There are many ways to help children get relief from headache pain. The headache experts at Boston Children's Hospital have found that the best approach is to use a variety of treatments—for example, medications along with a cognitive-behavioral approach, such as biofeedback.
We make it a priority to thoroughly discuss the treatment possibilities with you and your child. We want you to understand why we're recommending certain treatments, and we listen carefully to your ideas and preferences.
If you come to Boston Children's for an evaluation but you live outside the Boston area, then at your appointment with us, we will work with you to find professionals in your area who can provide ongoing care. Whether it's at Boston Children's or somewhere else, we will help your child get the treatment she needs.
Removing possible causes of headaches
Your health care provider will talk with you about steps that you and your child can take to change things that may be contributing to your child's pain. These include:
- avoiding known causes or “triggers,” such as certain foods that are associated with your child's headaches (see the In-Depth tab for more information on headache triggers)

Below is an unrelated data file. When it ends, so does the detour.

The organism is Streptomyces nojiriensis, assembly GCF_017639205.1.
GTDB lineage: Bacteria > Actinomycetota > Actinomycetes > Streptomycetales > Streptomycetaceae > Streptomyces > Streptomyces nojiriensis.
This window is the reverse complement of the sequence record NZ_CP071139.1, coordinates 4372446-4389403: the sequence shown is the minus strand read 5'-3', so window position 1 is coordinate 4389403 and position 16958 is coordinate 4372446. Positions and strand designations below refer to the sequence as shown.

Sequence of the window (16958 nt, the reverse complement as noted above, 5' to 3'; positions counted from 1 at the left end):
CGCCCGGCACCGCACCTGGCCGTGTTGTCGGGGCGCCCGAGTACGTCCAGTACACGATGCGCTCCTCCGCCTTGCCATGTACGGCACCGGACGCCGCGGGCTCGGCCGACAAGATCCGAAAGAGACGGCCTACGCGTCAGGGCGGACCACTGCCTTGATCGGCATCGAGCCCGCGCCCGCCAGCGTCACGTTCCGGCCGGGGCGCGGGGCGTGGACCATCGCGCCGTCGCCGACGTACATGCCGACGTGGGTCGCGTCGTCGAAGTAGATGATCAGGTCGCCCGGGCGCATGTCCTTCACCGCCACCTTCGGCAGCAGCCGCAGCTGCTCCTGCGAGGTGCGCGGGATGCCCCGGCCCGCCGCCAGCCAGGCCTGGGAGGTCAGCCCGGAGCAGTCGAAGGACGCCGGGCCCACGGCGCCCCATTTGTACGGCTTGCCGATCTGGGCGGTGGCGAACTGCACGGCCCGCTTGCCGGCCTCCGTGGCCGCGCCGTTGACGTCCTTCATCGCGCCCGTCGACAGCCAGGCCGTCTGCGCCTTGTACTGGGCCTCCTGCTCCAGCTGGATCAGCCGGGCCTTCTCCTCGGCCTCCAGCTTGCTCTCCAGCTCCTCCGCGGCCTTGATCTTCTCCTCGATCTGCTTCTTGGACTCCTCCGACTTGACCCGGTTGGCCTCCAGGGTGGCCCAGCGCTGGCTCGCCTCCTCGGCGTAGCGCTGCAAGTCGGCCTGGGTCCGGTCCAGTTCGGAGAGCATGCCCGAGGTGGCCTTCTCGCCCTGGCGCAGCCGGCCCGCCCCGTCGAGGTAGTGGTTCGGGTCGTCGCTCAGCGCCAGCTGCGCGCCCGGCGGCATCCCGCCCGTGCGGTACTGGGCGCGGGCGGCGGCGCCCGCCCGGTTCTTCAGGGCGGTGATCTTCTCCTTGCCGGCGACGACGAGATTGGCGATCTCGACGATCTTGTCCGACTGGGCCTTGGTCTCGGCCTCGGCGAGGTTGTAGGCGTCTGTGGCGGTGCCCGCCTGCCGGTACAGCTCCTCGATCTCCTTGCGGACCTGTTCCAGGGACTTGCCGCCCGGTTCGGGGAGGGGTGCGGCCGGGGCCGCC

- reducing stress
- reviewing your child's daily schedule
- getting regular physical activity
- getting enough sleep every night and sleeping on a regular schedule
- eating regular, balanced meals
- drinking enough fluids including water and electrolyte-containing drinks
Paying close attention to good health habits can often go a long way toward helping your child get relief from headaches.
There are a variety of medications that can be used to relieve headaches. Some vitamin and mineral supplements are also effective in treating headaches. Your child's health care provider will recommend medications based on the type of headaches your child is having, how often she gets headaches, how old she is and her overall health and medical history.
Medications that are taken to stop a headache are called acute or abortive medications. These include over-the-counter medications such as acetaminophen (Tylenol®) or ibuprofen (Motrin® or Advil®), as well as medications prescribed by your health care provider.
- These medications should be given right at the beginning of a headache, before it becomes too painful; they're less useful if a headache has already been going on for a long time.
- Generally, these medications (including over-the-counter pain relievers) should not be used more than twice a week. If taken more often, they may cause a “rebound” headache (also called an “overuse” headache), which can be more challenging to treat.
- These medications may be used regularly on a short-term basis to control a migraine or other headache.